Projects putting Formula 1 technology into buses and diggers while developing the next generation of engines are to receive money from a joint £1bn government-industry fund.
Business secretary Vince Cable will announce the £133m of new investment for the winning projects on a visit to Ford in Essex later today which will include Ford, GKN, Cummins and JCB.
The Advanced Propulsion Centre (APC) will see Government and industry each invest £500 million in the sector over the next ten years to research, develop and commercialise technologies for the vehicles of the future.
It is hoped the move will secure up to 30,000 jobs currently linked to producing engines, and also create many more in the supply chain.
Dr Cable said: “The next generation of cars, buses and diggers will be powered by radically different technologies and I want them to be developed here in Britain.
He added: “To capitalise on the success of our motor industry these projects will be the first of many to receive funding from the new £1 billion Advanced Propulsion Centre (APC) which we set up to turn technologies into products.
“The Government’s industrial strategy is giving business the confidence to invest, securing high skilled, long term jobs and a creating a stronger economy.”
What do the winning projects get?
Ford and its partners will receive a £13.1m grant for its £100m programme to upgrade the award winning EcoBoost engine. This will accelerate the introduction of advanced low carbon technologies to deliver improved fuel efficiency and lower emissions.
GKN Land Systems and their partners will receive a £7.5m grant as part of a £16m project to apply Formula 1 technology from Williams for use in buses. The Gyrodrive system is designed to save the braking energy of a bus as it slows for a stop and use it to accelerate the bus back up to speed. By avoiding wasting the energy every time a bus stops the system delivers fuel savings of 25 per cent.
Cummins and their partners will receive a £4.9m grant for a £9.9m project to deliver significant reductions in carbon emissions from bus engines through the development of new stop-start diesel engine technology. This will improve fuel consumption by 15-20 per cent.
JCB and their partner Flybrid will receive a £3.3m grant as part of a £7.3m project to apply Formula 1 technology for use in diggers. This will reduce fuel consumption and CO2 emissions resulting in a substantially reduced carbon footprint for construction projects using this machinery. On average, the carbon emissions of a single 20 tonne excavator will be reduced by an estimated 16 tonnes per year.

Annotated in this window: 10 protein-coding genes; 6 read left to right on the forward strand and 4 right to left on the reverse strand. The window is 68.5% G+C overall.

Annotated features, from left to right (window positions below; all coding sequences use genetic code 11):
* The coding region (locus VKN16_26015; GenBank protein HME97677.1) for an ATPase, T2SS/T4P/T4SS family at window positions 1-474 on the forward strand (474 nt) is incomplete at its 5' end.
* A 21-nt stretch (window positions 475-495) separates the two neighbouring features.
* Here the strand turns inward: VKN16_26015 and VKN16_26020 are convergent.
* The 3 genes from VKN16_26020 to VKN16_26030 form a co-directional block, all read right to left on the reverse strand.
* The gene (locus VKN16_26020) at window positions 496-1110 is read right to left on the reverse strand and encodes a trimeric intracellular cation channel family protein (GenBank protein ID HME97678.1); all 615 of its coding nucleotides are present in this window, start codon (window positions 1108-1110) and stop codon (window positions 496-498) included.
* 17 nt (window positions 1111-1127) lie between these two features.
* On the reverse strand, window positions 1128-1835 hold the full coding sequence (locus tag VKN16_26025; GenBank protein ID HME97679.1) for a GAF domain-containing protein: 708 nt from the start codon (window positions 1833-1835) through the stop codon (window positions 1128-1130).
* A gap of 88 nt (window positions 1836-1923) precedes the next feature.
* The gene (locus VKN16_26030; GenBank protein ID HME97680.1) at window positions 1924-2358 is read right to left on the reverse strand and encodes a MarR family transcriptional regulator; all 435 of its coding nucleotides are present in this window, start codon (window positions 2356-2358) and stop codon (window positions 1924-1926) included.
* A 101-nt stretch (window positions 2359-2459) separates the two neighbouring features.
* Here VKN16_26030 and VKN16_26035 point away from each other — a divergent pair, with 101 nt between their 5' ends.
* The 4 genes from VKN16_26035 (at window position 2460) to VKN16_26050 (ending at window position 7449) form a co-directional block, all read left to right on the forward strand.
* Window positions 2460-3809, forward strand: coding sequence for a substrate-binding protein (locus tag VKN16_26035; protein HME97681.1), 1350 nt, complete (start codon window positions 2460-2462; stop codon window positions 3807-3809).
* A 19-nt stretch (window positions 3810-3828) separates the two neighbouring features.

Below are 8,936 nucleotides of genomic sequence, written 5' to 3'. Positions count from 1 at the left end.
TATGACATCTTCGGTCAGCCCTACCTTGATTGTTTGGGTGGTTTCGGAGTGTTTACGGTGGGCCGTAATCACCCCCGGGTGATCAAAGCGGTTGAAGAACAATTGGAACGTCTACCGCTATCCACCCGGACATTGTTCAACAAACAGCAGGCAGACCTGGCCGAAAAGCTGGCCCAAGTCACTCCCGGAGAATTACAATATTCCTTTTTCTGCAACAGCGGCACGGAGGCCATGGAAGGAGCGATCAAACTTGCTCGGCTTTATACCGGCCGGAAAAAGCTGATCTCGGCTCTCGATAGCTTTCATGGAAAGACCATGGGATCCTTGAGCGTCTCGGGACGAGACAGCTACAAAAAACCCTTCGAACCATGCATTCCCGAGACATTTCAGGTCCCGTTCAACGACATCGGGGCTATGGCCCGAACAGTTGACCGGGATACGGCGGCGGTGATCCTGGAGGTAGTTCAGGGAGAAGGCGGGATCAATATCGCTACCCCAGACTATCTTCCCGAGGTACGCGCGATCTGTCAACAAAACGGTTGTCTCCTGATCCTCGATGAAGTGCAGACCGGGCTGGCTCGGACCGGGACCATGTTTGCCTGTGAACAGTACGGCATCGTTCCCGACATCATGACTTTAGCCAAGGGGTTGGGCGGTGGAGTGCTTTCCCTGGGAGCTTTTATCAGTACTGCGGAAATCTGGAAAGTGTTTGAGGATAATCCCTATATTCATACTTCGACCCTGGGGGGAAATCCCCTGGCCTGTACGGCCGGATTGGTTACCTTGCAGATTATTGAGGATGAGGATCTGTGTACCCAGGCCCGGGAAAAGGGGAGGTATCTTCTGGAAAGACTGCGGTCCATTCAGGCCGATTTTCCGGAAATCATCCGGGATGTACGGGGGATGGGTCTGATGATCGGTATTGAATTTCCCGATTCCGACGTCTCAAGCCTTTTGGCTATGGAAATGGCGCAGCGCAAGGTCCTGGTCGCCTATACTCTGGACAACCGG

David Raistrick, Deloitte UK’s automotive leader, said the the automotive sector is heading into a “transformative” and exciting time and praised the Government’s support.
“The government’s support in developing these technologies, as well as its commitment to funding the skills and expertise behind these technologies, will help to keep Britain at the forefront of innovation in a sector which is very important to the UK economy.
“We are entering an exciting and transformative time in the automotive sector. Naturally aspirated engines (engines without a turbo or supercharger) are likely to start disappearing in the next ten years as technology develops. At the same time, driverless cars are becoming an ever greater likelihood. Having seen Google transform a number of Toyota Prius to operate on the road without drivers, it can only be a matter of time before this technology becomes more widespread. The cars have already clocked more than an estimated one million kilometres with only a couple of minor accidents – caused by the humans operating them. Three US states allow driverless cars on the roads; how long before they are legal everywhere?”
The Business Secretary also announced today that companies can shortly bid for a further £75 million from the APC with the launch of its second competition. The APC will now run bi-annual competitions which open in April and October each year.
Automotive Council co-chair Professor Richard Parry-Jones said the APC is a key part of the UK’s automotive strategy.
“The APC has already made great initial progress towards our goal of securing the UK’s position as a global leader in propulsion technology, moving us ever closer to the industrialisation of the technologies needed for the move to ultra-low emission vehicles,” he said.
APC Chief Executive Tony Pixton added: “These projects will demonstrate the innovation and expertise that exists in the UK and through real world applications of advanced technology will provide both economic and environmental benefits.”
A report showcasing the progress that has been made in the UK’s industrial strategy has also been published today.
Highlighting the success of the partnership that has been developed between industry and Government, the progress report details the steps that are being taken to secure long-term growth for the UK.